Authored by: Team Celeritas
Chinmay Sohoni Indian Institute of Foreign Trade, Delhi email@example.com Vini Soni Indian Institute of Foreign Trade, Delhi firstname.lastname@example.org
am·bi·ent (ām'bē-ənt) adj. Surrounding; encircling: ambient sound; ambient air. ad·ver·tis·ing (ād'vər-tī'zĭng) noun. The activity of attracting public attention to a product or business, by paid announcements in the print, broadcast, or electronic media. Most of the definitions of Ambient Advertising define it as a form of advertising that is covered in “outdoor non-regular media”. It’s an advert that is not delivered through conventional medium of television, radio, print etc. An Ambient Advertisement would use a sidewalk for example, rather than using a billboard. Quite simply put, an advertisement that is a part of the surroundings, a part of the ambience is well, ambient advertisement. But for effectiveness ambient advertising goes one step further as to the fact that not only is it part of the ambience, it needs to blend in with the media as well. And there lies the tricky part, the advert needs to be noticed and be a part of the background, and that’s where the Ambient Advertising has to unleash its creative power. Ambient Advertising is Covered by non-regular media, in most regular but unexpected places/objects It is Innovative; captures the eyeballs, stirs the imagination Blends with the environment, yet gets the attention Relies on word-of-mouth publicity
Traditional advertising becoming a BIG bore?
In recent years (recent in Indian context, about a decade old in western reference), there have been many debates regarding the effectiveness of the regular media in delivering advertisements. The consumer has become immune to the advertisements in newspapers and magazines. The novelty of cable television has worn off and so has the glitzy advertisements. The over-exposure has brought in a new change in the consumer, which dictates which advertisement to be seen and which instantly skipped. The over-exposure has killed the effectiveness of the advertising, and that’s the harsh truth. So how bad really is this “over-exposure” to advertising? Consider this, on an average a regular current affairs weekly has about 18-20 full page advertisements in a 70 odd page magazine, not counting the pullouts, cover pages, part-page adverts, “special features” et al. That’s nearly 30% of the magazine space! This number jumps, understandably, to over 40% for a lifestyle/fashion magazine. Television advertisement figures tell a similar story. In 2007, the total ad duration was 4006 lakh seconds (The Marketing Whitebook 2009-10), up 31% from 2006 figures. The advertisement clutter reached new highs and still going up. To gauge consumer immunity towards regular advertising, we conducted an online survey regarding their attitude regarding advertising. The numbers that came in were hardly surprising. 20% of the respondents always switched channels during the ad breaks, 38% switched 8 times out of 10 and 30% changed the channel 5-6 times out of 10. What does this translate to? A whopping 88% of the television viewers preferred not to see the advertisements over seeing it! And what’s more, nearly 60% of the audience nearly always flipped the channel. All hail the power of TV remote! Of those who did see the advertisements (whenever they did), the two main reasons were cited as creativity quotient of the advertisements and update about a new product launch, both factors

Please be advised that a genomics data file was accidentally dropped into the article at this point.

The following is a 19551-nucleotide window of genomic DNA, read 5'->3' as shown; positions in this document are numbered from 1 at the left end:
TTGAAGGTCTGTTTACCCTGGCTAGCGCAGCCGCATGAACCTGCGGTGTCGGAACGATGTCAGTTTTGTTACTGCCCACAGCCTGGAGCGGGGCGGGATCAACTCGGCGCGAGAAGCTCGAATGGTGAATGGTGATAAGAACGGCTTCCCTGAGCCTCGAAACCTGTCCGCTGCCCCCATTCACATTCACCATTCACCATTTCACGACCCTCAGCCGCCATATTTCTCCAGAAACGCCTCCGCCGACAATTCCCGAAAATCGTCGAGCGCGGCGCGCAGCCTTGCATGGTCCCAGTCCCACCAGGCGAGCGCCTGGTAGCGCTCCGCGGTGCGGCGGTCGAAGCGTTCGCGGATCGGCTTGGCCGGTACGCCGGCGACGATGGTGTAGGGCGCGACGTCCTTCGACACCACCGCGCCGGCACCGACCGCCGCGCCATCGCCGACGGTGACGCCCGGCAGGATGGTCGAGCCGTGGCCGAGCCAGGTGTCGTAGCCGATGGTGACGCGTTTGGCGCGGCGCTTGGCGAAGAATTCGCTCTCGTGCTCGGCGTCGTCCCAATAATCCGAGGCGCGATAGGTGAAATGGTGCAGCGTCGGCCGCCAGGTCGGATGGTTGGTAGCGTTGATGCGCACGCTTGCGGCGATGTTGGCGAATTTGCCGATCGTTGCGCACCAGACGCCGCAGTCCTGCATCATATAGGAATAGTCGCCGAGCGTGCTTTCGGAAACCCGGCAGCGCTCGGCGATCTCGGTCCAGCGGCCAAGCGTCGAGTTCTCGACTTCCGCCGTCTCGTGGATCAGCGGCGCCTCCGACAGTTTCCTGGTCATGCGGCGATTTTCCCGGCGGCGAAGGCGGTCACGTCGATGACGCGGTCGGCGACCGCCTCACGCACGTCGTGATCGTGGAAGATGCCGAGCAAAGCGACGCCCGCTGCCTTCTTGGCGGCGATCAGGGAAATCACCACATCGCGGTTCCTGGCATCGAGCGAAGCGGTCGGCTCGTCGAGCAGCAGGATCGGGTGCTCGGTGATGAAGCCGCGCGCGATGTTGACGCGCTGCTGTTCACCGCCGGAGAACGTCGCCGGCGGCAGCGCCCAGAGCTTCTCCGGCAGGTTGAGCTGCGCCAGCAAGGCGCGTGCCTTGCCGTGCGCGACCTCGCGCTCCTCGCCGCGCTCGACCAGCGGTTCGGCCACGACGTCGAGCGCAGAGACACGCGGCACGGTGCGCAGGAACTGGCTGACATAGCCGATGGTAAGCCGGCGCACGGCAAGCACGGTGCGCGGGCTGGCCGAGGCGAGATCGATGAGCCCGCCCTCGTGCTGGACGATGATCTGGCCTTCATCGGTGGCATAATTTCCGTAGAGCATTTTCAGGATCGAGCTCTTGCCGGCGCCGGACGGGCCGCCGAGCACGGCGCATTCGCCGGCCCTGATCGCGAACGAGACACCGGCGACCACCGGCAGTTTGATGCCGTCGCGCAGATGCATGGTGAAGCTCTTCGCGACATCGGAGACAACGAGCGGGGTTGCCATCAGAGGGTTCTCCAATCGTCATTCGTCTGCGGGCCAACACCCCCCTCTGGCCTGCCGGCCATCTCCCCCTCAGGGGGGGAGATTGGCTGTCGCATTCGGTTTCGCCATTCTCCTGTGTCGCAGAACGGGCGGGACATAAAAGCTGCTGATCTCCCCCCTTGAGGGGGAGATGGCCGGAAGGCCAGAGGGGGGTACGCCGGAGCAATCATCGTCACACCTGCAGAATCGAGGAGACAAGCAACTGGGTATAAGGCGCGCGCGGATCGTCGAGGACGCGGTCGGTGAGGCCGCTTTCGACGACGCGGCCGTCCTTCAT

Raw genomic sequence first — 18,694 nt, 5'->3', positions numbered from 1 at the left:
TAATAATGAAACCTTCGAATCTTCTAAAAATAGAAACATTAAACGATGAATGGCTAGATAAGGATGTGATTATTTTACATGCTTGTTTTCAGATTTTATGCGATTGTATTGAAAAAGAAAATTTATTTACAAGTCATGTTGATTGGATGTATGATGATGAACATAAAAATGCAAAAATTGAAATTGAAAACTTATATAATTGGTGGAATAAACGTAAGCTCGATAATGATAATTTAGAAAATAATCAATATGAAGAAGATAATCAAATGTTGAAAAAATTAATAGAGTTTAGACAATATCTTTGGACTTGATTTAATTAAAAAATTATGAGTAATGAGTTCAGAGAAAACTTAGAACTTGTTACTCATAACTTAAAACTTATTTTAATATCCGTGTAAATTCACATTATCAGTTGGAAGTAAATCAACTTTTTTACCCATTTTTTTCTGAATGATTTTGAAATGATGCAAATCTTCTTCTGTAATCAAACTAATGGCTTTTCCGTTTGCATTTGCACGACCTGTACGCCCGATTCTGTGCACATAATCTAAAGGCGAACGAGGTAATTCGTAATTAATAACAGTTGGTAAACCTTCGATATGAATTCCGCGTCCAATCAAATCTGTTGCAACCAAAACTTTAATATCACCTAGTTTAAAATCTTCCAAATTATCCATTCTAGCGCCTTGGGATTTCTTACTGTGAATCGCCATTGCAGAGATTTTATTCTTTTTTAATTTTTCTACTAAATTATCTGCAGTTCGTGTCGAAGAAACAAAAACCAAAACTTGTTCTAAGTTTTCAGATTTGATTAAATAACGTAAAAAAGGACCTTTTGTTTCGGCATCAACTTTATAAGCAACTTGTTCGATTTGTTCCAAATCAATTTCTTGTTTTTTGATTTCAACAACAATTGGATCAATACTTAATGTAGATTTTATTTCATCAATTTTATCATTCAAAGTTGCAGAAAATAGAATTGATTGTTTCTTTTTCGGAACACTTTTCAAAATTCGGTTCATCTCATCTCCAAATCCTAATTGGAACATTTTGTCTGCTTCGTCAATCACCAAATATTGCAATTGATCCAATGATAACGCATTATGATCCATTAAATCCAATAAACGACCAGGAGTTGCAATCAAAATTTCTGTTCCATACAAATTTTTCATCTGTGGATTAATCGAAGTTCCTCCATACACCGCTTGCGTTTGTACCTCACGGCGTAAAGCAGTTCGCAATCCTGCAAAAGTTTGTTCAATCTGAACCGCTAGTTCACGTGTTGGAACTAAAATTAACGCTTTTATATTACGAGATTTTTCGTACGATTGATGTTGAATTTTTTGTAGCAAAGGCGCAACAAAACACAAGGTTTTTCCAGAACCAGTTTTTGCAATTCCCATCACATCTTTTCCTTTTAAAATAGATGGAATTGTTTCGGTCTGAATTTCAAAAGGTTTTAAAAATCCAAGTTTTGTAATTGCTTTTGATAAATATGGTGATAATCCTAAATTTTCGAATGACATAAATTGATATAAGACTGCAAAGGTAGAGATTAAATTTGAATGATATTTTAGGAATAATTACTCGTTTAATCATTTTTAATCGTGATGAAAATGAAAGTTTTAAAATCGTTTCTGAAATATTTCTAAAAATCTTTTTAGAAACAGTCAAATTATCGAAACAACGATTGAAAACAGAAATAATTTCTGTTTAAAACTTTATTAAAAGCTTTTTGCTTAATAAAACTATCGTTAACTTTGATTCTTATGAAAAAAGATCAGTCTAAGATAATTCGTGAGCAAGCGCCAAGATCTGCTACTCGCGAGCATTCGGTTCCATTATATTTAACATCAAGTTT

quoted by 62% of our respondents. 25% of the respondents saw an advert because they were planning to buy the product in future, while only 15% saw it of a product they are currently using. The celebrity factor seems to have taken a hit as only 13% respondents cited the reason as their favourite celebrity endorser and no one really wants to see a celebrity, where their presence is a mere excuse to fill in for a really terrible,...